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Search tags: 5-my-classics
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review 2016-12-19 01:10
Treasure Island by Robert Louis Stevenson
Treasure Island - Robert Louis Stevenson Treasure Island is to pirate stories what Lord of the Rings is to fantasy. R.L.Stevenson created the pirate character as we know it in literature and pop culture today in a very similar way to how J.R. Tolkien defined elves, dwarves, and halflings. Then Stevenson took it a step further by creating Long John Silver, one of the most fascinating characters to come out of 19th century literature. Long John is a lying, cheating, conniving, murderous, and greedy pirate, the same as all the other pirates in the story. But he is also clever, diplomatic, and capable of working both sides of the fence when it serves his purposes. This puts him in a class of his own. He is not a super pirate. He is a super villain for his day. I have always thought that Treasure Island should be called "The Tale of Long John Silver" in the same way that my father always used to say the 70's t.v. show, Lost in Space, should be called "The Doctor Smith Show". Long John Silver is really the central figure of the story. He sets the tempo, and more than any other character, he makes Treasure Island a great story. One thing I wondered this time as I read Treasure Island was- is this the first YA story? For although LJS makes the story in my mind, the story is really about Jim Hawkins, a boy, who narrates most of the story. By Jim's cleverness, gutsiness, and sheer luck he manages to outsmart pirates and save the day. Jim is the hero, and I am curious to know if there were many young heros in literature before Treasure Island. In summary I consider Treasure Island as by Robert Louis Stevenson as one of my personal classics. I have read this story several times, and each time it is as fresh as the last time. I cannot help feeling the excitement of actually setting out on an adventure. For this reason I give it 5 stars.
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review 2016-12-04 00:46
Kim by Rudyard Kipling
Kim (Classic, 20th-Century, Penguin) - Rudyard Kipling

If you are willing to put aside the hyper-sensitive, arrogant, post-20th century viewpoint that this book is a racist treatise on the superiority of the white man, if you are willing to dig deeper into the text and work at understanding the non-English words and religious concepts, if you are able to look for the deeper meanings, shades of meanings, and hints of meanings, then you are in for a treat.

 

In Rudyard Kipling’s Kim I experienced colonial India of over a century ago rising up around me. I became immersed in the sights and sounds of a rich land filled with colorful people, a blend of races and creeds that I cannot imagine being contained on a single canvas. I felt a sudden longing for India which I had never felt before. And I felt the desire to spend just one day with Kim, a courageous and streetwise boy, as he travels the dusty roads with his beloved master, begging a meal, winning a smile and a favor, helping a fellow poor soul.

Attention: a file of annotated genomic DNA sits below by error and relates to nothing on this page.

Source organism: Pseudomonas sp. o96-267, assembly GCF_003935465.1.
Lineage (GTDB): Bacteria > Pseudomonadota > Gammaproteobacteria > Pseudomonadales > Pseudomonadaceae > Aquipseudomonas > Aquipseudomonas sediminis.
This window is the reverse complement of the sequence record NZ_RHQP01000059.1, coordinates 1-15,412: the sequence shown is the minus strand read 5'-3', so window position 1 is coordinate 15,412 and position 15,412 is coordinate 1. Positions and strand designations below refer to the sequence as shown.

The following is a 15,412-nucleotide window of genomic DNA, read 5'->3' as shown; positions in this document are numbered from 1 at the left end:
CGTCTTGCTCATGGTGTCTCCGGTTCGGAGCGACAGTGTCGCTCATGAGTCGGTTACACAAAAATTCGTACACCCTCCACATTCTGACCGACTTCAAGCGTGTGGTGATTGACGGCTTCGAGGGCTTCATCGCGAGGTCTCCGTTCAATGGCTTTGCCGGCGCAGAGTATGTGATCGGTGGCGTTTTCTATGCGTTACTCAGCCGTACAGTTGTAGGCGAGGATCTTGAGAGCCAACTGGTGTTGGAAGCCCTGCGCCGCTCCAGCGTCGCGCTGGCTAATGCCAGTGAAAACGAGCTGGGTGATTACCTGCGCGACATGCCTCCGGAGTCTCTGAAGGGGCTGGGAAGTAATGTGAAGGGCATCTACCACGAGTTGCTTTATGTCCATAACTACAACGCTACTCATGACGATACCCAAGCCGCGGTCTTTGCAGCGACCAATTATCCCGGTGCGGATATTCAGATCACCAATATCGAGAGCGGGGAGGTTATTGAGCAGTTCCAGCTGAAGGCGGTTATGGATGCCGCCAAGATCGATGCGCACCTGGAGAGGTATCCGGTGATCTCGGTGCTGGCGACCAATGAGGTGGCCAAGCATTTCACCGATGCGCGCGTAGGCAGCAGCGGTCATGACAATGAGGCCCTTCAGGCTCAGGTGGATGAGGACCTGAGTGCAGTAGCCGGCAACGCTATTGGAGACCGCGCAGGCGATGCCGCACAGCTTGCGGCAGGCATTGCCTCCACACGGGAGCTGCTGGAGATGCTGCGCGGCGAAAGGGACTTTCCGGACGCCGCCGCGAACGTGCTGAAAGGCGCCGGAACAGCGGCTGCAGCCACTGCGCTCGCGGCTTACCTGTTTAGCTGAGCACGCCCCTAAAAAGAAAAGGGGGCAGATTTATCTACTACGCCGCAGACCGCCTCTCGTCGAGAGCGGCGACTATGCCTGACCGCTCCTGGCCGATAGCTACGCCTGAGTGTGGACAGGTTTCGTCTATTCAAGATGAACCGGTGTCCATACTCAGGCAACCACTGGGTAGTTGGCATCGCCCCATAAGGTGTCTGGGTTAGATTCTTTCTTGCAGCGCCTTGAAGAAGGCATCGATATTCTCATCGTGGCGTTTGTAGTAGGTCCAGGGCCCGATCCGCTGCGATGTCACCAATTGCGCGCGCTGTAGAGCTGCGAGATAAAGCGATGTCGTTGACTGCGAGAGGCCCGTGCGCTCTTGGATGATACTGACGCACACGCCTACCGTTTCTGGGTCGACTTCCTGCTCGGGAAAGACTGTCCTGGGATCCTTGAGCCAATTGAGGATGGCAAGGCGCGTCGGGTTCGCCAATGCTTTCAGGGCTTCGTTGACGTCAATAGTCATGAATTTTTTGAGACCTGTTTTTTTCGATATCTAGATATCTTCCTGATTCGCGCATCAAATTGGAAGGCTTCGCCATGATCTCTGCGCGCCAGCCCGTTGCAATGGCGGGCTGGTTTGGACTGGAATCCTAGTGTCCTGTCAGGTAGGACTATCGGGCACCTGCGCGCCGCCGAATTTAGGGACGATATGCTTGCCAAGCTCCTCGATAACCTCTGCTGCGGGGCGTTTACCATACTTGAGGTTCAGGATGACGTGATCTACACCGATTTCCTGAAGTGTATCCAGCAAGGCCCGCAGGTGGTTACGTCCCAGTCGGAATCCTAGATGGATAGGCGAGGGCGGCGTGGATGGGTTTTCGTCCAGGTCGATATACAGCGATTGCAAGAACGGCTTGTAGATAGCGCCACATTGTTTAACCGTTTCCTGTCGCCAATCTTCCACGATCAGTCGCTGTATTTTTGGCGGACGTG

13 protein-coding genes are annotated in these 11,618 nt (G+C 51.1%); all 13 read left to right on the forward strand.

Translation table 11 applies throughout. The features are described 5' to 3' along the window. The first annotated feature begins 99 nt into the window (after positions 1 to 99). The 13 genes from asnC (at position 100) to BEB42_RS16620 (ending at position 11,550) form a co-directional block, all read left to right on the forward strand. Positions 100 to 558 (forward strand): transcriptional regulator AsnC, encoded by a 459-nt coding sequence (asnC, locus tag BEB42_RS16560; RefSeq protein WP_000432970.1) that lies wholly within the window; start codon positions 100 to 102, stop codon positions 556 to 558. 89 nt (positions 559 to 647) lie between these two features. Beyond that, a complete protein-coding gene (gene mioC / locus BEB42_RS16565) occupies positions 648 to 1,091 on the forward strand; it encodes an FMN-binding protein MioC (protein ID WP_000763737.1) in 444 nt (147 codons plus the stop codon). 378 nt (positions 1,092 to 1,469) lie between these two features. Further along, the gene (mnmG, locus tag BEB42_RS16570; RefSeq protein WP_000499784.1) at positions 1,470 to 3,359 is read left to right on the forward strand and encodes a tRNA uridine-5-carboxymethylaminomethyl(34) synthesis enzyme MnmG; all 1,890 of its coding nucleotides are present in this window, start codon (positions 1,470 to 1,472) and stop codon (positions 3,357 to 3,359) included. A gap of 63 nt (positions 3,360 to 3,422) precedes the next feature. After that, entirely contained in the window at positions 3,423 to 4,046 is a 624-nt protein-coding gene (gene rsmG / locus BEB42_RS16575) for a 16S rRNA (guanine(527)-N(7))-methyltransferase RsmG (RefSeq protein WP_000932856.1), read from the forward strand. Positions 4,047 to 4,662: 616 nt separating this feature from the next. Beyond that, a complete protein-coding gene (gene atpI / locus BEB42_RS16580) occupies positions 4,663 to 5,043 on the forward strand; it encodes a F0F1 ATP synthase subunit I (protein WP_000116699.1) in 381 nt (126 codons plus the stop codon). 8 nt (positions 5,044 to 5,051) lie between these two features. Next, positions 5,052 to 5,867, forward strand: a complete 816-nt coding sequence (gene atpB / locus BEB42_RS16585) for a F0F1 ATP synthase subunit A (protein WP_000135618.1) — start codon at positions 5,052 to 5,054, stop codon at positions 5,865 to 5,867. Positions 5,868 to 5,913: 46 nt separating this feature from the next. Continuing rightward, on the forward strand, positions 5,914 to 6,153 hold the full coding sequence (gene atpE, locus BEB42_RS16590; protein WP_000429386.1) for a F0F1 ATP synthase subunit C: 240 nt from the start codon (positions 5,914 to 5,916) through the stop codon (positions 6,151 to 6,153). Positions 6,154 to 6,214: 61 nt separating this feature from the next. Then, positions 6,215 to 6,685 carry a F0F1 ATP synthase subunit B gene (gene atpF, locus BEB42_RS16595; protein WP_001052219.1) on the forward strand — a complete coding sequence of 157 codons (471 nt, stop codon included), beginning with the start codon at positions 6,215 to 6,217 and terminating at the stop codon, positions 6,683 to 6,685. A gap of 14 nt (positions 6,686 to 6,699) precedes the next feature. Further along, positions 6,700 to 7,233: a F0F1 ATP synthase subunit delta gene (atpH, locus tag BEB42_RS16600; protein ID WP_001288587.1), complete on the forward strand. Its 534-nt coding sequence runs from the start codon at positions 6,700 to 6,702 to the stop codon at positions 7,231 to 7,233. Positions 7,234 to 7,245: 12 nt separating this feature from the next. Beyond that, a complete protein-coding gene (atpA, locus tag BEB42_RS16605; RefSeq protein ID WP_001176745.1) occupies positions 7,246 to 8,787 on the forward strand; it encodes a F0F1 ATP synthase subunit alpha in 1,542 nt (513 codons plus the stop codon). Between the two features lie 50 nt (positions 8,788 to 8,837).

I may or may not read any other Rudyard Kipling books, but I will definitely read Kim again. I consider it a masterpiece of literature that requires a fair amount of hard work to unlock its breadth and its beauty. And although I read the whole book, I feel as if I did not read some parts well. I think everybody who reads this book will take something different away.

 

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review 2016-12-04 00:39
The Hobbit by J.R.R. Tolkien
The Hobbit - J.R.R. Tolkien

With the many fantasy books on the market these days, it is easy to forget where it all started. Reading Tolkien for me is like going home. The Hobbit was one of the first fantasy stories I read, so it may have an unfair advantage on my sensibilities. But I believe the characters, the action, the details of the world Tolkien created- all still hold up against the best that has been written in the field. For this and many other reasons, I include The Hobbit as one of my classics.

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review 2016-11-30 15:44
The Elements of Style by William Strunk Jr., E.B. White
The Elements of Style - William Strunk Jr.,E.B. White

There are many, many books out there giving advice on writing. But if I could have only one book, this would be it. The language is a little dated, but for me that is part of the charm. I constantly read and reread this book to find ways to improve my writing.

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